How deep sea creatures survived the asteroid that killed the dinosaurs

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How Deep Sea Creatures Survived The Asteroid That Killed The Dinosaurs

Some deep sea creatures somehow managed to survive the asteroid impact that wiped out the dinosaurs 65 million years ago.

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Now, researchers at Cardiff University believe they've figured out why.

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How deep sea creatures survived the asteroid that killed the dinosaurs
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A common clownfish - Amphiprion percular - in an aquarium is photographed during a media preview of 'Coral Reef - Secret Cities of the Sea' exhibition at the Natural History museum in London, Wednesday, March, 25, 2015. The museum'€™s new show plunges into the underwater world, featuring a 'virtual dive' that provides a 180-degree view of five coral reefs controlled by a joystick, including one vista with a manta ray in Komodo Island, Indonesia. (AP Photo/Alastair Grant)
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A study recently published in the journal Geology suggests that certain algae and bacteria lived past the impact as well, providing a slow but steady supply of food for lifeforms who lived near the seafloor.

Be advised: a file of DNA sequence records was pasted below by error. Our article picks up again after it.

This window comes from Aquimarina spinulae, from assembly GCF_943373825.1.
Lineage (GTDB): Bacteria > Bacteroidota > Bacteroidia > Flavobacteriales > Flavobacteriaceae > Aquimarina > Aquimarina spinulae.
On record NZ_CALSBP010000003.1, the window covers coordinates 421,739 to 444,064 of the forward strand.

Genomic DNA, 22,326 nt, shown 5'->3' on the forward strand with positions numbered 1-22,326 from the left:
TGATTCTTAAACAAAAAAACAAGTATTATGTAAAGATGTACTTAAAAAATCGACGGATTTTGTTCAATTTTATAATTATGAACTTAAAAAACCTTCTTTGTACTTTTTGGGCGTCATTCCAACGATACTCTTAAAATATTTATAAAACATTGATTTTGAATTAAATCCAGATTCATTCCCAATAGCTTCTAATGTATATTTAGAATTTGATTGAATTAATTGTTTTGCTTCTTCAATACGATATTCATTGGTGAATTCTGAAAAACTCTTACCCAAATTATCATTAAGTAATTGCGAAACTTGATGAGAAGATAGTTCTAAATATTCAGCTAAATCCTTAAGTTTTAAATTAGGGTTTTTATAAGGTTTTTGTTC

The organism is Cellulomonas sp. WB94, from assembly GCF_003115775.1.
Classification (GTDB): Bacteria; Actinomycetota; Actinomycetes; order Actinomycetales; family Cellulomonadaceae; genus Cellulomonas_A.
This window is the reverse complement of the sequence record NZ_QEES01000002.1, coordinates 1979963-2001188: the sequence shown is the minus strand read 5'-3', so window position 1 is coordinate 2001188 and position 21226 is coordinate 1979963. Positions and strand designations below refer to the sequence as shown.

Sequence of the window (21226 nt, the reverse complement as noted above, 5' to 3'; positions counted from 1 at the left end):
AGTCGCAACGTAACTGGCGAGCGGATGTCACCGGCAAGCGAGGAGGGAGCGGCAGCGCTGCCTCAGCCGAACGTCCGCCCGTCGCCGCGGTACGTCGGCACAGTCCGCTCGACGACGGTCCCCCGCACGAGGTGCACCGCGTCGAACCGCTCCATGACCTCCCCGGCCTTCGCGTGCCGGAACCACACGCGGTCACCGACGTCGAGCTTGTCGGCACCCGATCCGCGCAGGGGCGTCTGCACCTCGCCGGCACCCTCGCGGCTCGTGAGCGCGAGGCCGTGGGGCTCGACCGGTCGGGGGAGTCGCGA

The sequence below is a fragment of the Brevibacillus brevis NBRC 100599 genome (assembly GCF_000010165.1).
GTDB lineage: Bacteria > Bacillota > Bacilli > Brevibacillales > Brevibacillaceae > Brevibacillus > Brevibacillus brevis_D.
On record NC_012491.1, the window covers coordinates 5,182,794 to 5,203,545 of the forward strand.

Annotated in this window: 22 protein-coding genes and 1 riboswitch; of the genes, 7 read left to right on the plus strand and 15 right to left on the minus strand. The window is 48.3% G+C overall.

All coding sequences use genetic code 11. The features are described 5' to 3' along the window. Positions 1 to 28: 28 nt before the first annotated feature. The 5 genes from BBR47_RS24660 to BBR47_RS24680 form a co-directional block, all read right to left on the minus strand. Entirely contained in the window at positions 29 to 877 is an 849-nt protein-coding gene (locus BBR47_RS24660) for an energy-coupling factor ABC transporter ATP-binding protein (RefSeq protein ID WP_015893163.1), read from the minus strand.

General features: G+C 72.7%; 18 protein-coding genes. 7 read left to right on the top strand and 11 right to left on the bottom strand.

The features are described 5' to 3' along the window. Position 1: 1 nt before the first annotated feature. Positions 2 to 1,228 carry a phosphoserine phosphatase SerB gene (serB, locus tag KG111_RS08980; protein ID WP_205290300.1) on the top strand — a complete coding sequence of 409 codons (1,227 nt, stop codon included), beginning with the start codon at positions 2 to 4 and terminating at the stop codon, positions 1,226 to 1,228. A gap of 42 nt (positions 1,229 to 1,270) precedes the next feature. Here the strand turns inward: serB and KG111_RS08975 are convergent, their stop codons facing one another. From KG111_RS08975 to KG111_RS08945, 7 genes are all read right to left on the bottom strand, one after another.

According to a summary of the findings, "The team were able to draw these conclusions by analyzing new data from the chemical composition of the fossilized shells of sea surface and seafloor organisms from that period, taken from drilling cores from the ocean floor in the South Atlantic. This gave the researchers an idea of the flux, or movement, of organic matter from the sea surface to the seafloor in the aftermath of the asteroid strike, and led them to conclude that a slow trickle of food was constantly being delivered to the deep ocean."

Additionally, the researchers have surmised that it only took 1.7 million years for food supplies to rebound completely—nearly half the time of prior estimates.

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